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When Govt School Students Could Not Go to Summer Camps, These Youngsters Took the Camps to Them

Young changemakers across India are on a mission to offer holistic education to students of government schools through their Camp Diaries initiatives.

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Summer camps may well be one of the most fun experiences one gets to have during their time in school. Filled with enjoyable activities designed to educate, entertain and also enlighten, it’s hardly surprising that kids love camps. Well, only some kids. A vast majority of students never get to go to any summer camps and thus, miss out on all the fun and exposure.

Milind Chandwani, a Teach for India fellow working in a government school in Hyderabad decided to change this bleak situation.

Children learning Beat Boxing in the camp

“If these kids can’t go to a camp, then why not bring the camps to them?” he asks. With the simple thought of making a few students’ dream of being in camps to be able to develop their extra-curricular skills come true, Milind started the initiative Camp Diaries.

Camp Diaries is a platform to identify and nurture the hidden talents and interests of children and teach them to learn independently and pursue their passions. It has only been a few months since its launch, but Camp Diaries has already impacted more than 900 students from 7 different government and low-income private schools. And they are just getting started.


Also read: ‘Leaving No One Behind.’ This Van Is Bringing Education to Some of India’s Most Underprivileged Kids


Manish Shetty, another Teach for India fellow working in Bengaluru, explains how the camps are designed.

“It’s a three-stage process. In the first camp, we teach 10 different activities to the participants. These is dance, drama, singing, beatboxing, instruments, photography, science experiments, art and craft, computer basics and coding, games and self-defence. Among all the activities in the first camp, each student chooses three activities of his or her interest. Then in the further camps, the child will be trained by mentors in those three interests,” he says.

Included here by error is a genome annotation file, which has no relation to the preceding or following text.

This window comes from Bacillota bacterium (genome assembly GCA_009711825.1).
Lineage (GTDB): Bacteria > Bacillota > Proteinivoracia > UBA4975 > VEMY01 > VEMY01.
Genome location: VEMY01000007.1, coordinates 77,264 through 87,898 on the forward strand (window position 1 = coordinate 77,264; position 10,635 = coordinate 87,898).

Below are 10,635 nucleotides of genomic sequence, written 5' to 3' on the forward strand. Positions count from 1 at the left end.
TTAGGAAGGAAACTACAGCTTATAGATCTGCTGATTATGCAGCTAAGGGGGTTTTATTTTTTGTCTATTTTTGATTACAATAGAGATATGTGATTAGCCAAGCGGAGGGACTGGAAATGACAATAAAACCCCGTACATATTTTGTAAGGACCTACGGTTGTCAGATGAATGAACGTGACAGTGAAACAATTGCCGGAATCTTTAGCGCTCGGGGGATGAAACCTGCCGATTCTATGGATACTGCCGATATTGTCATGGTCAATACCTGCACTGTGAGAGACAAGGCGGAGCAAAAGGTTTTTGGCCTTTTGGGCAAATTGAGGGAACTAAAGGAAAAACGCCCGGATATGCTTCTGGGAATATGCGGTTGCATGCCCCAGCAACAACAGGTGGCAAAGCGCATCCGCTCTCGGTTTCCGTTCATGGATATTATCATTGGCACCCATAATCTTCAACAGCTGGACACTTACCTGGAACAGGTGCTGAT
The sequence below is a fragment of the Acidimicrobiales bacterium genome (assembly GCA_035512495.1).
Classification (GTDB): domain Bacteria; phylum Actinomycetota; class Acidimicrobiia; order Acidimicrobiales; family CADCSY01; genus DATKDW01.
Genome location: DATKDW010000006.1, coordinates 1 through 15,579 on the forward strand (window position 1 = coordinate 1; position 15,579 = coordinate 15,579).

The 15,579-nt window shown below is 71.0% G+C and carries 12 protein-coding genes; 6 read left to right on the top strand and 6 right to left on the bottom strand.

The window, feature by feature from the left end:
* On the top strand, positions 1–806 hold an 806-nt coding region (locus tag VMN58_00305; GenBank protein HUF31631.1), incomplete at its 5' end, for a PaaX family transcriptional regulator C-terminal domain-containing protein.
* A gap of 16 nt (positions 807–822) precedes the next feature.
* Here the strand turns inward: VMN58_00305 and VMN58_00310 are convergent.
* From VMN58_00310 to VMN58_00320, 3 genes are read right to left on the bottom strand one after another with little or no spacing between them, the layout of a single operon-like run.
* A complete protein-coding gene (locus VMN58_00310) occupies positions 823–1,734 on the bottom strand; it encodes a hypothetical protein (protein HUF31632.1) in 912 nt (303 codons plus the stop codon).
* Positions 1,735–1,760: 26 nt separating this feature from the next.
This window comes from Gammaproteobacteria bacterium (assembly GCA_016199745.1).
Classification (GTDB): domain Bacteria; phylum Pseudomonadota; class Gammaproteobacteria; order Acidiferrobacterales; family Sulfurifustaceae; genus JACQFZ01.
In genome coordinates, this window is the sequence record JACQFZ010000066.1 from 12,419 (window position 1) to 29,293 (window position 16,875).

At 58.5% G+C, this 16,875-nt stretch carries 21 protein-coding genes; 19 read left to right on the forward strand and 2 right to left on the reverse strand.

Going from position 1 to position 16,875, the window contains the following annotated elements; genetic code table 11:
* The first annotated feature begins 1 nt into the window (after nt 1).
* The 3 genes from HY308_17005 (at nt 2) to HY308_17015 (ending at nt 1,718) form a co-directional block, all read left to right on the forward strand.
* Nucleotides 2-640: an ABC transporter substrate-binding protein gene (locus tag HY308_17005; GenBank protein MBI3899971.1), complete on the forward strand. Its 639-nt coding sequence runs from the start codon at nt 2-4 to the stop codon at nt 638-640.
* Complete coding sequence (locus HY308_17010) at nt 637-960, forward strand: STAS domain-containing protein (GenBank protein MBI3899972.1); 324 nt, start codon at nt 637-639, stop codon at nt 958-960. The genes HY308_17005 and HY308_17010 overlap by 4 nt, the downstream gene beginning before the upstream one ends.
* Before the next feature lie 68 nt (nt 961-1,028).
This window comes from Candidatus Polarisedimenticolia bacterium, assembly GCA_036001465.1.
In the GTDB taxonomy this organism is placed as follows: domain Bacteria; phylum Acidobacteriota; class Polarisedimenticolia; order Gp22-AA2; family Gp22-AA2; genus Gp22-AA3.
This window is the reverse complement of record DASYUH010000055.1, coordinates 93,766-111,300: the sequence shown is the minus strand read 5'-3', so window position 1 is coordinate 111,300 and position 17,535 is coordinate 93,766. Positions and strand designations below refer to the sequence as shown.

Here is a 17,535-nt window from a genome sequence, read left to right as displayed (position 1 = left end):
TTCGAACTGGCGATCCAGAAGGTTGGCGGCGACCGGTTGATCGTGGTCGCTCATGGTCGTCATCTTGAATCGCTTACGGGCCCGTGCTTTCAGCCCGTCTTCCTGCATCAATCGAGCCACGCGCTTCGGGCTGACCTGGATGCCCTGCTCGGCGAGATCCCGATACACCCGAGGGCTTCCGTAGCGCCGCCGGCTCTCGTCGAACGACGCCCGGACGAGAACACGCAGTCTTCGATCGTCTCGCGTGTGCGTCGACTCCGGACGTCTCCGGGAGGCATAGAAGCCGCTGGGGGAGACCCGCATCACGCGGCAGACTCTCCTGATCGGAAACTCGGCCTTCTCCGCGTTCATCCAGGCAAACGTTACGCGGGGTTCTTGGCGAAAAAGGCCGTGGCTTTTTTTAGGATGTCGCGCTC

To undertake these activities, the Teach for India fellows also collaborate with other NGOs, like Make a Difference (MAD), and invite people from different walks of life to volunteer for the cause. With a team of over 300 volunteers ranging from undergrad students to corporate professionals, the initiative plans to offer a holistic education to children.The initiative has changed the lives of many children in Hyderabad, and Milind shares the heart-warming story of

The initiative has changed the lives of many children in Hyderabad, and Milind shares the heart-warming story of 13-year-old girl named Asfiya.

“Asfiya was a very shy girl, hailing from a lower middle-class family. She was rather insecure about herself and would get scared of bullies who’d taunt her and her friends. However, once she started attending Camp Diaries, she not only learned art, dance and music, but also took lessons in self-defence. With the self-defence techniques, she feels more confident and does not get scared like before,” he says.

The volunteers now plan to expand the initiative to other cities like Bengaluru and Chennai where the initiative aims at collectively reaching out to 5000 children by the end of this year.


Also read: One Man Is Using Games, Videos & Tech to Take Education to the Remotest Corners of India


To know more about the initiative, visit its Facebook page here. To contribute to its crowdfunding campaign on Milaap, click here.

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